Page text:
The 4 Hour Struggle

Entrepreneurial Philosophy by Matt Aaron

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If you lost everything, would you be okay?

Around 2 years ago, I read an interview with Ryan Holiday. I cannot locate it, but the gist was:

"If I lost everything and had to start from scratch, I would be fine. Really."

When I was 19, I interned at a financial planning company. I met with the manager/boss of the branch in my first week.

As I understood from others, he had a pretty high-income. Somewhere in the $250,000 - $450,000 range. He also had a PHD in philosophy, which at the time sounded like the greatest thing in the world. 

He told me: "If I was randomly parachuted out of a plane and landed anywhere in the world, I could create wealth. Anywhere, with my skills and philosophy background, I know I could make something happen."

Go for the Jugular

On Charles Thomas, Atlanta Screenwriter

I didn't really get along with my writing teacher in college. I thought most of his ideas were stupid and his schedule of writing, every single day at an increasing rate, was ridiculous, especially when we had so much else going on in our lives. Who actually writes every day, anyway?

Of course it turns out 99% of what Peter Christopher (RIP) said was correct. Well, maybe not that much, but a lot of it, particularly his point about not being lazy and putting in work every day, was on the nose. If you're curious, I made a C in the class - Peter said my portfolio was one of the most disappointing and biggest wastes of talent he'd ever seen.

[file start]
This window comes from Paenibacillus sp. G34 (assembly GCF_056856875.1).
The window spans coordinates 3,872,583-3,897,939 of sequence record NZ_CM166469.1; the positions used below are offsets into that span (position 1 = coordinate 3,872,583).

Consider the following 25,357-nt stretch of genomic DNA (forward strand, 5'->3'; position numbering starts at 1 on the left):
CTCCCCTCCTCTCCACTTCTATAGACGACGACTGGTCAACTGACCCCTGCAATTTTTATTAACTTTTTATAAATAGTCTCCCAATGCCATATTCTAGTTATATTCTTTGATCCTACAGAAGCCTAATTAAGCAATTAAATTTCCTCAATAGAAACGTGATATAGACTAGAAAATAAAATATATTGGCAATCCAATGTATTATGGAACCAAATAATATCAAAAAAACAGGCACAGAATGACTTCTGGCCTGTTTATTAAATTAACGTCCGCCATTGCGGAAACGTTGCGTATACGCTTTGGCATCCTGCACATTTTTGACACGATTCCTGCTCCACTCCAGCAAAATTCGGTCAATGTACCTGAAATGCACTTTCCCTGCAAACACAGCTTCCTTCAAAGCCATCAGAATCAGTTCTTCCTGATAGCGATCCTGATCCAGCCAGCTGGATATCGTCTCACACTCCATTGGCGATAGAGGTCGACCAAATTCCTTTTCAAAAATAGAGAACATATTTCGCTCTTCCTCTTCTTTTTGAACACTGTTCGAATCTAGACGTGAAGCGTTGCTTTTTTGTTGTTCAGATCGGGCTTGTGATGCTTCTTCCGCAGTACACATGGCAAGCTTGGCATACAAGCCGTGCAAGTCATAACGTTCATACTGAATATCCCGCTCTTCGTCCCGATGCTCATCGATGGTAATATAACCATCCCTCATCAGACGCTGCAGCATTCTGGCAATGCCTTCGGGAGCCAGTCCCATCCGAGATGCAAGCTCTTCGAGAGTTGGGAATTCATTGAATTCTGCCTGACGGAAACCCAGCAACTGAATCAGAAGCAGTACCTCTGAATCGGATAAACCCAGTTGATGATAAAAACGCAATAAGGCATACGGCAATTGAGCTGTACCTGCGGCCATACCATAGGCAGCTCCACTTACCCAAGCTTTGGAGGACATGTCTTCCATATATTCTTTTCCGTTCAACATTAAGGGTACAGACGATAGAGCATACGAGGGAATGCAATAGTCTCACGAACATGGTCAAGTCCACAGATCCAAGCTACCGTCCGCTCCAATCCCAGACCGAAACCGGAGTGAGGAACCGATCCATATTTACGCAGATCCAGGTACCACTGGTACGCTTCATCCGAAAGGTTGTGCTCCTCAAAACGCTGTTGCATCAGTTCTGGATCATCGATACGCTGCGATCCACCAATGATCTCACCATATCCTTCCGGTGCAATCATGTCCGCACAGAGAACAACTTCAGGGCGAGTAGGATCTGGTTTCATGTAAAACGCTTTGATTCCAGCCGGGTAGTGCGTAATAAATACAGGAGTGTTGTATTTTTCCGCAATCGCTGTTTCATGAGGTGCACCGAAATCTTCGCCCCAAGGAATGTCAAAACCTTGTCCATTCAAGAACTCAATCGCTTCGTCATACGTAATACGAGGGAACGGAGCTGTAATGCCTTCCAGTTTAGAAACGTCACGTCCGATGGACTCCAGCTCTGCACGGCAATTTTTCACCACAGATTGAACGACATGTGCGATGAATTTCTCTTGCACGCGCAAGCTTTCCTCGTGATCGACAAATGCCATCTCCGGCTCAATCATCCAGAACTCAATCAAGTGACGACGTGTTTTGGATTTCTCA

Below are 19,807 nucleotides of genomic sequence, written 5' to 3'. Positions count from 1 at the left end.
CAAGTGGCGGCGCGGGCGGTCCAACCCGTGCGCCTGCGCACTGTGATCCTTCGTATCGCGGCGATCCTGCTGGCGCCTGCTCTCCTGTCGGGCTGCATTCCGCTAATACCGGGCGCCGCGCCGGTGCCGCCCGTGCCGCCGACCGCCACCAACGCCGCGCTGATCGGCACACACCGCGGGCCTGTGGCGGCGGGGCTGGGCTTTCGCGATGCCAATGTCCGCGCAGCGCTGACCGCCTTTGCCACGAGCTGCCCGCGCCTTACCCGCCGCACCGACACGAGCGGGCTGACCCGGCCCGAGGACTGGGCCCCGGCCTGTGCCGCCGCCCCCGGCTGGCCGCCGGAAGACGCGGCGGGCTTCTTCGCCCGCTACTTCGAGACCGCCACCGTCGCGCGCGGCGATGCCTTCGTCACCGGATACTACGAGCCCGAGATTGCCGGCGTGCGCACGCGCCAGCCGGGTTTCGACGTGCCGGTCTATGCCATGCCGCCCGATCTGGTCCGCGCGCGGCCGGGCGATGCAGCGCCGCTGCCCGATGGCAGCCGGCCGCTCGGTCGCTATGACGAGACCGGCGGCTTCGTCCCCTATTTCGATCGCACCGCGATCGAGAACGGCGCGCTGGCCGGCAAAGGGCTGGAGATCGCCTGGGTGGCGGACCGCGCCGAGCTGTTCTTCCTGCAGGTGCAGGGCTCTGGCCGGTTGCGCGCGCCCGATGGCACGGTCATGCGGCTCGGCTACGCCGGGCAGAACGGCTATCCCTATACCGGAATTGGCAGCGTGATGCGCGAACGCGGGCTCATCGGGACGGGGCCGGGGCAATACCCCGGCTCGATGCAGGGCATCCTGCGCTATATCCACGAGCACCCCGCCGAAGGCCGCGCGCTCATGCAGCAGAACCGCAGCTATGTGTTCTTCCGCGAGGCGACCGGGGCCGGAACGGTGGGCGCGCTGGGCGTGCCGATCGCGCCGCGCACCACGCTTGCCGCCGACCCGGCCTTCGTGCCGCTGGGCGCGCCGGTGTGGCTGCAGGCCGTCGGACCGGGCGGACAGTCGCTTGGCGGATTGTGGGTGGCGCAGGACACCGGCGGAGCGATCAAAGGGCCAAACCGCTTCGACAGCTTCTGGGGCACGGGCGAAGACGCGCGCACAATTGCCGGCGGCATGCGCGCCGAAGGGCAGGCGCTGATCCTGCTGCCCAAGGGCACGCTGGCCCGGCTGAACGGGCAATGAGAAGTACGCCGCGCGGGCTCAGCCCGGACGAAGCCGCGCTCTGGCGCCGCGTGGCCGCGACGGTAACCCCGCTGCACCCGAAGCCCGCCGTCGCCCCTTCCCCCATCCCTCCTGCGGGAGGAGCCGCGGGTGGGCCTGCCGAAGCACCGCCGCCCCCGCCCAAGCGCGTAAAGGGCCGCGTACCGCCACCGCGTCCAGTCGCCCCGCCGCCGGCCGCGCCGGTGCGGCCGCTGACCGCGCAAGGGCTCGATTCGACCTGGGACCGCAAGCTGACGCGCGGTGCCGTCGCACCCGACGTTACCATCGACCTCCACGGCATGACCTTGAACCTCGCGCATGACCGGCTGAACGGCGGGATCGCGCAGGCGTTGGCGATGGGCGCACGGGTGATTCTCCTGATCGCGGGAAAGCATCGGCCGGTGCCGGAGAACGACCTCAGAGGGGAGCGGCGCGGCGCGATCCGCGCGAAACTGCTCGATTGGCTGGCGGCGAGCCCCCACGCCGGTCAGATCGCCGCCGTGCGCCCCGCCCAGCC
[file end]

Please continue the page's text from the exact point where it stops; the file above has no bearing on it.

There are several lessons of his I could talk about, but one I definitely can see has had a big influence on my stories. His mantra was "Go for the jugular!" He hated stories that took forever to get going, tales that wandered around aimlessly until the good parts arrived to get them going. He wanted us to skip past any needless junk and get right to where the "action" is. In other words, the reader is there for a reason, so get to the point.

For example, let's say your story is about wooden furniture coming to life and attacking a ship full of scurvy-stricken pirates. Your first draft has a lengthy back story detailing how the pirates all arrived on the ship which all comes back around later as they fight off the killer chairs and tables. However, this takes up several pages in your story meaning the action doesn't really get going until page 7 of a 20 page short. Wouldn't it be better to reconfigure the story so you get to the point and reveal the rest during the action? Just jump right into it.

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